ISSN : 2266-6060

Work

travail

When and where do we work? What used to be a very simple question is now a great matter a concern. Not only because a lot of workers have a mobile computer with which they can check their e-mails at home, after supper or during breakfast, but also because these days the very definition of what is work seems to be moving. For instance, some think that posting a post on Facebook, or writing a comment on Amazon amounts to working, for the two companies are able to extract value from these operations. The success of the GAFA would thus draw mostly on a huge digital labor machinery, through which users who they have fun or enjoy a service, are actually exploited without even noticing. Some others think that when you bring your Ikea furniture home and assemble it yourself, you’re working as well. Does this activity creates more added-value than when you used to pay for the delivery and take a half-day vacation to wait for it? Duh, hard to say. But once you have been confronted to these ideas, it’s difficult not to see work where you didn’t use to. And when in a restaurant the waiter brings you the menu with a blank sheet you are supposed to fill in with your order, you can’t help but thinking that you’re asked to do part of is job. And then again, you doubt. You’re so hungry. Maybe the time this will make you save worth it.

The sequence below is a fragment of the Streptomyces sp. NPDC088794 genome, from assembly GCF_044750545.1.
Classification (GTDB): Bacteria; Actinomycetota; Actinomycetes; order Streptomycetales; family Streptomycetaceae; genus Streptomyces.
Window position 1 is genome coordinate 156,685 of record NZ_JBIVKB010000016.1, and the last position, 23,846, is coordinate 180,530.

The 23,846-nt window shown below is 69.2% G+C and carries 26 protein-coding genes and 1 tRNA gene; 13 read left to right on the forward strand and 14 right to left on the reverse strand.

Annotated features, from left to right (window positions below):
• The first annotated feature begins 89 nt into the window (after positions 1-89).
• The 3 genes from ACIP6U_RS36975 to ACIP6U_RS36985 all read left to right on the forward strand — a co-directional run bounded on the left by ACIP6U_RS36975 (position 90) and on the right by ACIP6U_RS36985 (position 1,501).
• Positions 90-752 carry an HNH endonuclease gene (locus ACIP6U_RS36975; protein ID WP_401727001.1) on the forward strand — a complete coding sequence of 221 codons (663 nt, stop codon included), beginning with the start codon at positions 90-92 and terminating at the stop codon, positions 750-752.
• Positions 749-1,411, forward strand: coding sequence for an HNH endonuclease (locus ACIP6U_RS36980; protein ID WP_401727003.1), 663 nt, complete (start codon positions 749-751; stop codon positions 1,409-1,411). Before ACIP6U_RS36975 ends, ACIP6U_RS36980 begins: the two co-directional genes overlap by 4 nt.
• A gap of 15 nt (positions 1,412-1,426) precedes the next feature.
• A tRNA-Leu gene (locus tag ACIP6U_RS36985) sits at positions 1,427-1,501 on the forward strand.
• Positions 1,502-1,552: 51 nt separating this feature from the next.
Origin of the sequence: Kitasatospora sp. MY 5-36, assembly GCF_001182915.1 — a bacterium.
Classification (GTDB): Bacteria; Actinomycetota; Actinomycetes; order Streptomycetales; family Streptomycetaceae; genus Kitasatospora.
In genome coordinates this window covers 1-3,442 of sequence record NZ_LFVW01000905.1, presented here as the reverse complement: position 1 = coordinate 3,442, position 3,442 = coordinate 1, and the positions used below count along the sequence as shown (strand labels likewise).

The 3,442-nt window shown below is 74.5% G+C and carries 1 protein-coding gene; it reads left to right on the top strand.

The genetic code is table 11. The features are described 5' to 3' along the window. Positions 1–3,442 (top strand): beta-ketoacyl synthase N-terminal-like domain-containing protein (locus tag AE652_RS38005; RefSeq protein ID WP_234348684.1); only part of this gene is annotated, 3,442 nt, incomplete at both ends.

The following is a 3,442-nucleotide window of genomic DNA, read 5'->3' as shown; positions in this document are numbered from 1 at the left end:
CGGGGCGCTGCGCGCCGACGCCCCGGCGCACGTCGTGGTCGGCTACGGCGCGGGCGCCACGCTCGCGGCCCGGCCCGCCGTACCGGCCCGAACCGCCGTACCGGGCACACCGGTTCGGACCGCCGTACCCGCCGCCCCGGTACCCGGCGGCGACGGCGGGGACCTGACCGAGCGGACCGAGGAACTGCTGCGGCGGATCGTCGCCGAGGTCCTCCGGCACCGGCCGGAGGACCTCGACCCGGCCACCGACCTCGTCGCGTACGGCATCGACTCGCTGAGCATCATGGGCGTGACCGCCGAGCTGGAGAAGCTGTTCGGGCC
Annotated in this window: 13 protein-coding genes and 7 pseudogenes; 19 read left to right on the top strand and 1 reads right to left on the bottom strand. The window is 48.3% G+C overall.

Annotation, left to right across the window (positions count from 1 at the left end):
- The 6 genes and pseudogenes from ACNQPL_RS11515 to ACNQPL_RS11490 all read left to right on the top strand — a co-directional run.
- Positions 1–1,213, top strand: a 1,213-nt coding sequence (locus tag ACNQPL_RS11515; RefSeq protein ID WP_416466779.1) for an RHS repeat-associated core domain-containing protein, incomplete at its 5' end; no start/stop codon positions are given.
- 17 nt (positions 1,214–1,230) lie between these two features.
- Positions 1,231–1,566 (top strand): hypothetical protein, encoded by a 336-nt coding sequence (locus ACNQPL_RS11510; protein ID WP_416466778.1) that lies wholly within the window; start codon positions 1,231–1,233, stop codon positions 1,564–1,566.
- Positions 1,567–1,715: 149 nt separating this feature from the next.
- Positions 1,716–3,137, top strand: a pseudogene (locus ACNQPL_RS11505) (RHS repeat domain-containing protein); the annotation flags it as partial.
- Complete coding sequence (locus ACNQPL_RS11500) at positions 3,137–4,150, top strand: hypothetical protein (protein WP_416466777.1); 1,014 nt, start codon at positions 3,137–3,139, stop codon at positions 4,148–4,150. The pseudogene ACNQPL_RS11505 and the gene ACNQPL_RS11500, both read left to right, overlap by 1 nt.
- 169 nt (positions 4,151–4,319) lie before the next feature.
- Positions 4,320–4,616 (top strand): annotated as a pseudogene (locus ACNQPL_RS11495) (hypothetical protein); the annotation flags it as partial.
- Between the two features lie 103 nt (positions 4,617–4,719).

One Comment

  1. Blanc-Talon wrote:

    Quand les hommes ne travaillent pas, ils se font la guerre. Pour les faire travailler, il faut les payer. Travailler, c’est donc être rémunéré par une entité extérieure. Cela simplifie la discussion, non ?